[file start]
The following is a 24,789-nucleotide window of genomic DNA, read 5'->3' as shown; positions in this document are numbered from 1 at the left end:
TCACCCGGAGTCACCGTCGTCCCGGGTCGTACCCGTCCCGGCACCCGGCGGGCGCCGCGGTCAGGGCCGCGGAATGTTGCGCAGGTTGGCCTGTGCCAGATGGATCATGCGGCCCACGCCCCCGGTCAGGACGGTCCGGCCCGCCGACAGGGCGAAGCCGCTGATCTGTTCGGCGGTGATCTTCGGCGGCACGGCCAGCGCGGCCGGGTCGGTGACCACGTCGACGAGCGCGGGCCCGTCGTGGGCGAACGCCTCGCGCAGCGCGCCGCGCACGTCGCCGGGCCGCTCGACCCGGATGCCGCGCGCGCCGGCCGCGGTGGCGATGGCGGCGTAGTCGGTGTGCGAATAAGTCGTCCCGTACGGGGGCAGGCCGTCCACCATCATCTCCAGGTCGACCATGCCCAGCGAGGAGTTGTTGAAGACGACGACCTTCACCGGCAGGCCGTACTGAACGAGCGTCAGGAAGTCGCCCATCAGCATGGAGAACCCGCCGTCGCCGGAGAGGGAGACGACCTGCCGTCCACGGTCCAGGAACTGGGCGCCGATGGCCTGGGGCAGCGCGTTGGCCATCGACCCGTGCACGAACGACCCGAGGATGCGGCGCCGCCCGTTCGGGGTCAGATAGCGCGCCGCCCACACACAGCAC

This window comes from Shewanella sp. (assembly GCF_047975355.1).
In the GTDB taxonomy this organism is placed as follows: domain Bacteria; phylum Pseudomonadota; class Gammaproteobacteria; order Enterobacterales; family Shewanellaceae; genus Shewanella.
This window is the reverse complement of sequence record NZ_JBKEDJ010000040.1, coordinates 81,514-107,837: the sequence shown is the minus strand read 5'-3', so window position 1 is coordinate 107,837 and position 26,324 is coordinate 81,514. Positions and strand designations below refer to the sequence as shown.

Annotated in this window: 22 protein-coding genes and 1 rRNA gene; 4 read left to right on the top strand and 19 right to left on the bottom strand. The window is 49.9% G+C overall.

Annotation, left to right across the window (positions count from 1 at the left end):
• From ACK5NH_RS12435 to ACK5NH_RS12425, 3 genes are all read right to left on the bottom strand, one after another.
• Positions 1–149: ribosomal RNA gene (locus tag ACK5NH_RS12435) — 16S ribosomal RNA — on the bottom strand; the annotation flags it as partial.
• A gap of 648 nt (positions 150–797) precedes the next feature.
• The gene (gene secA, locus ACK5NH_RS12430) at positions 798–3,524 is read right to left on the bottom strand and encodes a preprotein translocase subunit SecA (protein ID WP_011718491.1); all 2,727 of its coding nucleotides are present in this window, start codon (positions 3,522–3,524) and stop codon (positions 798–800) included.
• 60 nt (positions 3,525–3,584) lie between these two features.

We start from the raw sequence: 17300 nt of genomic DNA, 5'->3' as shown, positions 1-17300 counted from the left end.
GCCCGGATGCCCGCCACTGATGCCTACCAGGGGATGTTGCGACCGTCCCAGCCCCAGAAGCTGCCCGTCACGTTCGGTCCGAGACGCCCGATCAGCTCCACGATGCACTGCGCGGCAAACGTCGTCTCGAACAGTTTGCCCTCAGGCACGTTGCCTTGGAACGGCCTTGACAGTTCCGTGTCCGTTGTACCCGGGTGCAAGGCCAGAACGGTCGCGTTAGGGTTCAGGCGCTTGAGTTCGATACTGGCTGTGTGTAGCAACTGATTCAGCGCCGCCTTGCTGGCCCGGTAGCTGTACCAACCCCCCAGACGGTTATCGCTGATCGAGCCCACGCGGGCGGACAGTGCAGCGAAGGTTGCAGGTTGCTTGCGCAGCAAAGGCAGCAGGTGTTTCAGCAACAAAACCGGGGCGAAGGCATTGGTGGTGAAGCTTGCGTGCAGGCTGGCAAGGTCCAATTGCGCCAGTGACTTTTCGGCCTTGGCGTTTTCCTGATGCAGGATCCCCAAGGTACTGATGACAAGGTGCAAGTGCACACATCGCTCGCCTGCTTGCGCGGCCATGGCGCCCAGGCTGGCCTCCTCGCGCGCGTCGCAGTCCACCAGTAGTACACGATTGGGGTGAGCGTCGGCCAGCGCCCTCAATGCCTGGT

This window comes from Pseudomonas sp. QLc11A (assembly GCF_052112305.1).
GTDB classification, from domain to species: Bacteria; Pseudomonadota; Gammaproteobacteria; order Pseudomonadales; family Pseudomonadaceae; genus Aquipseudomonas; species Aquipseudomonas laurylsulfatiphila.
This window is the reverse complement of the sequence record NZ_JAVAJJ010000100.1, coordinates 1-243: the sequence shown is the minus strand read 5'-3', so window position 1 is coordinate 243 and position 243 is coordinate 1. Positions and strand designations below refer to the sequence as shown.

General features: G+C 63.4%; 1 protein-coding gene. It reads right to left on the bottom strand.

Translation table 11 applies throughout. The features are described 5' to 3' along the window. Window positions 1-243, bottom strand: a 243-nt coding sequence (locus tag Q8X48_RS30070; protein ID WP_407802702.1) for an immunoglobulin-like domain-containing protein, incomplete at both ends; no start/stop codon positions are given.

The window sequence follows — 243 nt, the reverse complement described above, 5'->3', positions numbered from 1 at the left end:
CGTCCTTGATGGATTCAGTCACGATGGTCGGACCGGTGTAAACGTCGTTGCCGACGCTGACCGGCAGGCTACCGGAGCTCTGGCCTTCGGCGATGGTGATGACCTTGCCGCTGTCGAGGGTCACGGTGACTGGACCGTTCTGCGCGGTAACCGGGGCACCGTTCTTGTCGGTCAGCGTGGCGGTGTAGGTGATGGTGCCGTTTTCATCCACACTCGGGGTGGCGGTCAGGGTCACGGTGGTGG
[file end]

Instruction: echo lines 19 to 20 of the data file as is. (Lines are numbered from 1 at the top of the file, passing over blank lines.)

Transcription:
Translation table 11 applies throughout. The features are described 5' to 3' along the window. Window positions 1-243, bottom strand: a 243-nt coding sequence (locus tag Q8X48_RS30070; protein ID WP_407802702.1) for an immunoglobulin-like domain-containing protein, incomplete at both ends; no start/stop codon positions are given.

The window sequence follows — 243 nt, the reverse complement described above, 5'->3', positions numbered from 1 at the left end: